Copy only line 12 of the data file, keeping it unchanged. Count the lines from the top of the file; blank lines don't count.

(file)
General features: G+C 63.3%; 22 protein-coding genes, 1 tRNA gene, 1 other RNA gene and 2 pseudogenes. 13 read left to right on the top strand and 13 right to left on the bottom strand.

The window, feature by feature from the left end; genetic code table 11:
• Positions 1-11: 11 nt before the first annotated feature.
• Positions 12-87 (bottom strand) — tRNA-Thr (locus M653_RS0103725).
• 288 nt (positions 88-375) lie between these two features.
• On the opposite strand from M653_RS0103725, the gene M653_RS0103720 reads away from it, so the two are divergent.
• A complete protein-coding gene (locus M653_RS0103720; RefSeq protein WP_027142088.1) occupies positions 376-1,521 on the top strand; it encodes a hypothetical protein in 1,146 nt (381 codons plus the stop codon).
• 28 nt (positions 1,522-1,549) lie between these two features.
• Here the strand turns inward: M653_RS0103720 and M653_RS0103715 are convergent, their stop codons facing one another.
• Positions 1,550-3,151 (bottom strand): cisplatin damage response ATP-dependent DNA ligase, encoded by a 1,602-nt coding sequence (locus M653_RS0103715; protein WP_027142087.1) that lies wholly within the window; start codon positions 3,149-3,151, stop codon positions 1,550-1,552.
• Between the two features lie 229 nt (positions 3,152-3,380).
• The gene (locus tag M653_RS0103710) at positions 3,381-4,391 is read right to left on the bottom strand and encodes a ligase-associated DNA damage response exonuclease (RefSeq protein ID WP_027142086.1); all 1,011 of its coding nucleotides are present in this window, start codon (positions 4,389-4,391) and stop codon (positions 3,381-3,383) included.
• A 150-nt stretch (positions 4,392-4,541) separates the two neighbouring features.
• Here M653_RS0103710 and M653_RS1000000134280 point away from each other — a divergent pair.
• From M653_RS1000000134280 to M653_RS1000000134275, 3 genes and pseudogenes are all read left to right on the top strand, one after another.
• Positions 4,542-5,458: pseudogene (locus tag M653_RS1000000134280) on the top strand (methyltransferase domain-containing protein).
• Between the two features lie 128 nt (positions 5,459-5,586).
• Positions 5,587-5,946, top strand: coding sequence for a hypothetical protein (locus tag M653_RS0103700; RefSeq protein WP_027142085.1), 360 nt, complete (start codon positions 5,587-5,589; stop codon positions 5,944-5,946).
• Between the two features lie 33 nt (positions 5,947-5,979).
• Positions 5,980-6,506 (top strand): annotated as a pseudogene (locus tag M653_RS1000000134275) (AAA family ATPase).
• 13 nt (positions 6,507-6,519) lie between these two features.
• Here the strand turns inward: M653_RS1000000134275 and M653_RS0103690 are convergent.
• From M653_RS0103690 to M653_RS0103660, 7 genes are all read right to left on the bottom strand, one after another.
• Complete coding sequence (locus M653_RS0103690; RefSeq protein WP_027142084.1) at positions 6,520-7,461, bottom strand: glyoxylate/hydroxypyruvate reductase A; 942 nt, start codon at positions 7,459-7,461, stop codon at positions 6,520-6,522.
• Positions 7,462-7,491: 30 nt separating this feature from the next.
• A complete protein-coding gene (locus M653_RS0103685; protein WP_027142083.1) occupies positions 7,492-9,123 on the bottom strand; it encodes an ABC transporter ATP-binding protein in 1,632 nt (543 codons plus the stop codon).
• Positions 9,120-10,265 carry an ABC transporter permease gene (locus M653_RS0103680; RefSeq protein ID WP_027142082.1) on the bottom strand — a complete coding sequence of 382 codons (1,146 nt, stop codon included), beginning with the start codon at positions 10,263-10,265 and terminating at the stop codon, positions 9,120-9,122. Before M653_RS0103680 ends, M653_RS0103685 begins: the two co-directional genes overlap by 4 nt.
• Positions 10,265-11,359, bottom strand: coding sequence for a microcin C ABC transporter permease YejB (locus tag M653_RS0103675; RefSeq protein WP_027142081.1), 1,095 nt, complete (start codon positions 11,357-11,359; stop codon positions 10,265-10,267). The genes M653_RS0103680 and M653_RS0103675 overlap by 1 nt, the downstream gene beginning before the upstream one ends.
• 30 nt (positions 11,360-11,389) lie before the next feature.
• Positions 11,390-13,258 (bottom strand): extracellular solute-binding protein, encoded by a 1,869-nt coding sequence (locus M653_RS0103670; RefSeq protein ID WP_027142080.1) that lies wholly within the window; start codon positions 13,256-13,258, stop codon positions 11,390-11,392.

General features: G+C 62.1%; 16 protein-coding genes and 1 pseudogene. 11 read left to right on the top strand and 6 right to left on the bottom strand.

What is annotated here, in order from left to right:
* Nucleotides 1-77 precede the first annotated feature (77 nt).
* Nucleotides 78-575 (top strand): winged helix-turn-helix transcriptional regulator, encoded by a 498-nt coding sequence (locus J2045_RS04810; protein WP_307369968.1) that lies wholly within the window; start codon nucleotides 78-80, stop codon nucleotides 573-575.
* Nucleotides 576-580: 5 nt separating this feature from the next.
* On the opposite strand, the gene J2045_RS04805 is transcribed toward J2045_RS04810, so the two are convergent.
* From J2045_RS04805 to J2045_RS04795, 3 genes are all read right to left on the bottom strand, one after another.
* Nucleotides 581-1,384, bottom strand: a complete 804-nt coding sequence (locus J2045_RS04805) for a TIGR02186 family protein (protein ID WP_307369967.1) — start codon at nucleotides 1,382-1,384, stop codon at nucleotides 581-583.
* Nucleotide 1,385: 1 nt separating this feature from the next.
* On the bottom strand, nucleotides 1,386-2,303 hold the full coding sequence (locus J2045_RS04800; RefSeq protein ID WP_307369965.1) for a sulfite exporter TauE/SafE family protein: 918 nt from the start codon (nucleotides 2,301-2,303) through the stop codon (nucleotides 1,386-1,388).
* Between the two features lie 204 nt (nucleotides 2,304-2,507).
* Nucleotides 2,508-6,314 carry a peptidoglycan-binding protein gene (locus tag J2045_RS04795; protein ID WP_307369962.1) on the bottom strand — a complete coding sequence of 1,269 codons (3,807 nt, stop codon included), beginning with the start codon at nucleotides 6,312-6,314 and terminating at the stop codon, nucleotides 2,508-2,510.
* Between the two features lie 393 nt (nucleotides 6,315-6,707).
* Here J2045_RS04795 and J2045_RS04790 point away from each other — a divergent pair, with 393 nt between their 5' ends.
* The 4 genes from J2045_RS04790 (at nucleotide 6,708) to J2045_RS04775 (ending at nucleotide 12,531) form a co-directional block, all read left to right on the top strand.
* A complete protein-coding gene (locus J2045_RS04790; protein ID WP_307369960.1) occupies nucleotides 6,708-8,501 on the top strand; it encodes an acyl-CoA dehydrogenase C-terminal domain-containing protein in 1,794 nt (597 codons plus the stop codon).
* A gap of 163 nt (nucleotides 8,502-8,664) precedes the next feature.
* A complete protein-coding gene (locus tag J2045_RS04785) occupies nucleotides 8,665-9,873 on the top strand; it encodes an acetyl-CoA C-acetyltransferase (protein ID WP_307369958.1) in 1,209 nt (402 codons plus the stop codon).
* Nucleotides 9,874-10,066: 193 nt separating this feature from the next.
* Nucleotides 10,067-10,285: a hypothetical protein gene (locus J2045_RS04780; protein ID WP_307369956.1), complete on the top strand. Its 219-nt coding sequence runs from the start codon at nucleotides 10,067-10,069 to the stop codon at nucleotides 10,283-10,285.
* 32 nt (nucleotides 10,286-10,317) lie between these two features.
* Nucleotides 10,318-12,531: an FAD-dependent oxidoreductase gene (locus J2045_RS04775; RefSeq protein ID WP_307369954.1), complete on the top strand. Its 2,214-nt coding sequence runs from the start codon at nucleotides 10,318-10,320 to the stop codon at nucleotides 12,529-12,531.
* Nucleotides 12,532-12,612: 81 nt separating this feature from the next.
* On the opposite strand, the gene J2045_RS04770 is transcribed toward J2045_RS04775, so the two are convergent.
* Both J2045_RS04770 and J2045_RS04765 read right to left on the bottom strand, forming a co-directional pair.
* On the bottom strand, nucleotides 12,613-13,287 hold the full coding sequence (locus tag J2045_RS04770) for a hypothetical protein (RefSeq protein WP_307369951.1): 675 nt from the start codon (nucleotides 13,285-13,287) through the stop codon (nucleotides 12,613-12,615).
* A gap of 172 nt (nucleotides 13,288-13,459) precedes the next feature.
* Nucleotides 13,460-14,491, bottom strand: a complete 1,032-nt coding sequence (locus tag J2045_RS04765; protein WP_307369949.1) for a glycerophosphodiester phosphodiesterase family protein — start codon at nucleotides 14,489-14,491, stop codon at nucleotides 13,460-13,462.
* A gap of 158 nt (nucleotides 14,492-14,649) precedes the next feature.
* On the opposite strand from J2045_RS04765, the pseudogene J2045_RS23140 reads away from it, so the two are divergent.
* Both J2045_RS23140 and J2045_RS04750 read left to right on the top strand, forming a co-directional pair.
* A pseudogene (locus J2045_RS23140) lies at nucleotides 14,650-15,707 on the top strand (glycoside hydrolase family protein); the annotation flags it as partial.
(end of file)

• The gene (locus tag M653_RS0103710) at positions 3,381-4,391 is read right to left on the bottom strand and encodes a ligase-associated DNA damage response exonuclease (RefSeq protein ID WP_027142086.1); all 1,011 of its coding nucleotides are present in this window, start codon (positions 4,389-4,391) and stop codon (positions 3,381-3,383) included.